Lt. Jack Kennedy of the crimes unit told the station that past animosity between the parties likely led to the shooting.

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Mayo was being held in the Tuscaloosa County Jail with bond set at $150,000, according to TuscaloosaNews.com.

Lear makes seating for Mercedes-Benz vehicles, the site reported.

Westlake Legal Group Police-line Suspect shot co-worker multiple times, killing her at auto-supplier’s plant: authorities fox-news/us/us-regions/southeast/alabama fox-news/us/crime/homicide fox-news/auto/make/mercedes-benz fox news fnc/us fnc Dom Calicchio article 7fec5fe0-4f4a-569c-ac0a-c01ae28ecc18   Westlake Legal Group Police-line Suspect shot co-worker multiple times, killing her at auto-supplier’s plant: authorities fox-news/us/us-regions/southeast/alabama fox-news/us/crime/homicide fox-news/auto/make/mercedes-benz fox news fnc/us fnc Dom Calicchio article 7fec5fe0-4f4a-569c-ac0a-c01ae28ecc18

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Will Elizabeth Warren Be Able To Convince Black Voters She’s Their Woman?

COLUMBIA, S.C. ― Monty Bell entered the halls of the South Carolina Democratic Party convention in June firmly entrenched in former Vice President Joe Biden’s camp.

“I’ve always liked him,” said Bell. 

But by the time Sen. Elizabeth Warren (D-Mass.) wrapped up her six-minute speech at the Columbia Metropolitan Convention Center, the 38-year-old state delegate wasn’t quite as sure. 

“Warren was very impressive,” Bell said afterward. “She definitely gave me something to think about.” 

After stumbling in the early months of her presidential campaign, the Massachusetts senator has shoved herself back into the race with policy specifics, promises to forgo big-money fundraising tactics, and energetic and selfie-filled town halls. During the second quarter of the year, Warren steadily rose in national and early-state polls and raised $19.1 million, more than three times as much as she had in the prior three months.

But for the Warren campaign to stand a chance of winning the Democratic nomination next year, she’ll likely have to fully convert black voters like Bell, an increasingly critical, powerful and decisive voting bloc in the Democratic primary process.

Black voters now comprise more than 20% of Democratic primary voters and often put the vast majority of their political weight behind one presidential candidate ― two factors that together give them recognizable power in the party. “If you can’t compete strongly for African American votes, you’re not going to be the nominee,” said Cornell Belcher, a former pollster for the Democratic National Committee and Barack Obama’s 2008 and 2012 campaigns.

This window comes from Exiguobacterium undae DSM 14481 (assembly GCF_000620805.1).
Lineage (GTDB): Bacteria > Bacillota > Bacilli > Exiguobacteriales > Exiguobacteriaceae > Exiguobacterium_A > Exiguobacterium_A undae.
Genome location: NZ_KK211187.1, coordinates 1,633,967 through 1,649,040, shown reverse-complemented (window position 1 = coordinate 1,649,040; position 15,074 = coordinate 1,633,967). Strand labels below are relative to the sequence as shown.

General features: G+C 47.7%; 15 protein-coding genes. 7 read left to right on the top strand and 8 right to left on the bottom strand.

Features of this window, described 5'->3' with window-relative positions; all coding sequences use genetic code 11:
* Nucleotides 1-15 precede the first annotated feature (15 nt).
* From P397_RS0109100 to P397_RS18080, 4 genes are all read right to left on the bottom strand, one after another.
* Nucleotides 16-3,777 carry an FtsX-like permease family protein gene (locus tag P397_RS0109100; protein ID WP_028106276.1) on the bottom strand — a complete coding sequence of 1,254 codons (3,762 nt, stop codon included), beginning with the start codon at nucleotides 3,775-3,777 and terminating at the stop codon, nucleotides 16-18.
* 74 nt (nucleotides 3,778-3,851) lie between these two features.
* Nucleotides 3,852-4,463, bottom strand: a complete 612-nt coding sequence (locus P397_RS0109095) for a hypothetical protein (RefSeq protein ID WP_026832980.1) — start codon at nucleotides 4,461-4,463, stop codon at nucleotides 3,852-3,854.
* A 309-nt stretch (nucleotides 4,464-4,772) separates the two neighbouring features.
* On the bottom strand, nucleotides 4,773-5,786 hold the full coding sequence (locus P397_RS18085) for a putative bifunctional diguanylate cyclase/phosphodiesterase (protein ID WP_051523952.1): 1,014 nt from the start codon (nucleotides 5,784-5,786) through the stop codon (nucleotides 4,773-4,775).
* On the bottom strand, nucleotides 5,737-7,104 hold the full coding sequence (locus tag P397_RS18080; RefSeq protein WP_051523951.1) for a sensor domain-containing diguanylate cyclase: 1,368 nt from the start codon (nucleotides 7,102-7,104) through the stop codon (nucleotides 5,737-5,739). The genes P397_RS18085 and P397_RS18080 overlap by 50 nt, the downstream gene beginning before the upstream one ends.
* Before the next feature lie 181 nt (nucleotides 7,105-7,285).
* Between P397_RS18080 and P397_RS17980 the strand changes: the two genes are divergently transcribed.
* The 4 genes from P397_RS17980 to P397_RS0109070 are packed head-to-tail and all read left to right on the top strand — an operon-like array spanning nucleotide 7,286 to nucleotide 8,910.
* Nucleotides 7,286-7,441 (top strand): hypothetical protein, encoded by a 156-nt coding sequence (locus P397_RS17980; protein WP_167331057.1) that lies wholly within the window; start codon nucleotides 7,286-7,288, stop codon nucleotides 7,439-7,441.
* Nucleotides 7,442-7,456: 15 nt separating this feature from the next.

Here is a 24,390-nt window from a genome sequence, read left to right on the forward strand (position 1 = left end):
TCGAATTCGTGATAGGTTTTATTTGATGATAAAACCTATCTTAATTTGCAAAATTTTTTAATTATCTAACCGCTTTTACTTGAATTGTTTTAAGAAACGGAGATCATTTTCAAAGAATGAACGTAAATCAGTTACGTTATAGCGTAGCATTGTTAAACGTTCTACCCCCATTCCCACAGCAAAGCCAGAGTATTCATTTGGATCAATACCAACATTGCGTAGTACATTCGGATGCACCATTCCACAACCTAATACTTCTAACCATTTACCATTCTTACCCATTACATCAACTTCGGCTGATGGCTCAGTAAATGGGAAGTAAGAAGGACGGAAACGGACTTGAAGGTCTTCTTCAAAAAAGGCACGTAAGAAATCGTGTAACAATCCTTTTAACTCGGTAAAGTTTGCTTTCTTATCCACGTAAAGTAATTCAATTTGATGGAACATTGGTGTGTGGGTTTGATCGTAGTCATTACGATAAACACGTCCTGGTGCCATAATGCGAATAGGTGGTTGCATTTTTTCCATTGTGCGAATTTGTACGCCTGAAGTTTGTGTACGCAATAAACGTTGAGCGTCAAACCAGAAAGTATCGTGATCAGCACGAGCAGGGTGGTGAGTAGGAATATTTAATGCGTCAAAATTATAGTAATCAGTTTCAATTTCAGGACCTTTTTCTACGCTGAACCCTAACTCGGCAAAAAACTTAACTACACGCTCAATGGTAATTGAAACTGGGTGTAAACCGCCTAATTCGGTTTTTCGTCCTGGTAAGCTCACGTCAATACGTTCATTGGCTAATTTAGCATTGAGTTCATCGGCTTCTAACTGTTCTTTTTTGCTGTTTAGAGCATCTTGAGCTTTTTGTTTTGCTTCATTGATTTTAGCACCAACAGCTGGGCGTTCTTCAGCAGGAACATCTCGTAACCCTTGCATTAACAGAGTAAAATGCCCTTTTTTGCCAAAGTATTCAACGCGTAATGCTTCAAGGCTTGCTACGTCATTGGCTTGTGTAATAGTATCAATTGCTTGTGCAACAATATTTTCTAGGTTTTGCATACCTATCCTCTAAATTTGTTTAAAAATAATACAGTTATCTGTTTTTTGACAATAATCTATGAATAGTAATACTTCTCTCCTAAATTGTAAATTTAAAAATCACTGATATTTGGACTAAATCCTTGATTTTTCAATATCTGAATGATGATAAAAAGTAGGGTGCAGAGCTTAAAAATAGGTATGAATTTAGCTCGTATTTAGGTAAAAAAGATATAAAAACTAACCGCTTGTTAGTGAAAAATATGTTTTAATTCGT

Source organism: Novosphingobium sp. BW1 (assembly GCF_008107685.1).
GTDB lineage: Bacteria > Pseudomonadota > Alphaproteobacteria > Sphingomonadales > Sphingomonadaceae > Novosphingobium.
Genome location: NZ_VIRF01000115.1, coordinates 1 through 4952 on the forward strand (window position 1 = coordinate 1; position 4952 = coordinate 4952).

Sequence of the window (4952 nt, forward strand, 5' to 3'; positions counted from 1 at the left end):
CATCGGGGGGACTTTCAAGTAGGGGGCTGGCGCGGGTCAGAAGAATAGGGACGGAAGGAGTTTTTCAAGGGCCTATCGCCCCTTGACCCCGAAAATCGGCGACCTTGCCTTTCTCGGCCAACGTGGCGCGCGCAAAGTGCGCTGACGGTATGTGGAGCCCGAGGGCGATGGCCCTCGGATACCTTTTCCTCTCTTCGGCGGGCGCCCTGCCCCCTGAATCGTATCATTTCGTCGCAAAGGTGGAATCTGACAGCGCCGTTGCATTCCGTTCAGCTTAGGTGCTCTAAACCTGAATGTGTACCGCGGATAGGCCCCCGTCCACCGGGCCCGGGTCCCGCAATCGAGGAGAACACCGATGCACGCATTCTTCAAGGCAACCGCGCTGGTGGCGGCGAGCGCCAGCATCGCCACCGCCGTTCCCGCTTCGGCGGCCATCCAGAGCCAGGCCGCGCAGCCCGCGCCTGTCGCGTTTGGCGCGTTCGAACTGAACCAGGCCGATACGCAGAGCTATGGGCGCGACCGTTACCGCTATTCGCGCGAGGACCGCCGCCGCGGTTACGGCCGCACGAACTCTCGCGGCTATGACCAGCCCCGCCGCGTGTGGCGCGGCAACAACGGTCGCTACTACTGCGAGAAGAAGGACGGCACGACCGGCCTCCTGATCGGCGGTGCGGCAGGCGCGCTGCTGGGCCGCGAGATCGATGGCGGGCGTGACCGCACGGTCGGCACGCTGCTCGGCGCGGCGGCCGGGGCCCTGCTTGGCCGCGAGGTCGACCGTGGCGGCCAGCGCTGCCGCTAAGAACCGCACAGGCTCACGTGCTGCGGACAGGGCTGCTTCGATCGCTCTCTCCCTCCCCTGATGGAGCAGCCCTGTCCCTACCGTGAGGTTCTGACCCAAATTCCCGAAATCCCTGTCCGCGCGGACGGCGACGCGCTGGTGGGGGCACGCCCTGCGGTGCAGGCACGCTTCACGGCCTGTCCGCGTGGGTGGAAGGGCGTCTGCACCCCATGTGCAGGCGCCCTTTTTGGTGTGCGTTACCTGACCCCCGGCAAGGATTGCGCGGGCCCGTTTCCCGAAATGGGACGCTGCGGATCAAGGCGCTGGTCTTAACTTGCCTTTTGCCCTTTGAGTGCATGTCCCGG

It’s still early. But so far, Warren’s message hasn’t resonated widely with the black electorate. In the early primary state of South Carolina, which has historically served as a harbinger of the larger black vote, Warren is currently polling at just 2% among black Democrats, according to a recent poll out of Monmouth University. Other national polls have also shown Warren polling in the single digits with black Americans ― often well behind Biden and Sens. Kamala Harris (D-Calif.) and Bernie Sanders (I-Vt.).

“She’s got a tough road, and there is no shortcut to the front of the pack,” said Theodore Johnson, a senior fellow at the Brennan Center for Justice who studies black voting behavior.

Westlake Legal Group 5d42190f3b00004d00dadfe0 Will Elizabeth Warren Be Able To Convince Black Voters She’s Their Woman?

ASSOCIATED PRESS Sen. Elizabeth Warren speaks at a candidate forum on June 15, 2019, in Charleston, South Carolina, sponsored by the Black Economic Alliance.

For a number of reasons, Warren entered the presidential contest at a disadvantage compared to her three fellow front-runners, according to Johnson: Biden and Sanders each came into the race with an “established reputation in black America” and more of an “inherent trust” among black voters. Harris has “the shared lived experience that allows her to make cultural appeals in a way that others can’t,” as well as the ability to offer “descriptive representation,” meaning that she herself is a woman of color. 

“Warren has neither of those things,” Johnson said. 

But by making racial inequity a central part of her campaign, Warren has made inroads with political activists and strategists of color. She released plans to address the racial wage gap, wealth gap, maternal mortality gap and “startup capital gap.” She proposed banning private prisons, paying reparations, legalizing marijuana, canceling most people’s student debt and making historically black colleges and universities (HBCU) tuition-free. And she didn’t shy away from her own personal story ― that of a college dropout and onetime single mother whose life was turned around by a selfless aunt and a commuter college that only cost $50 a month.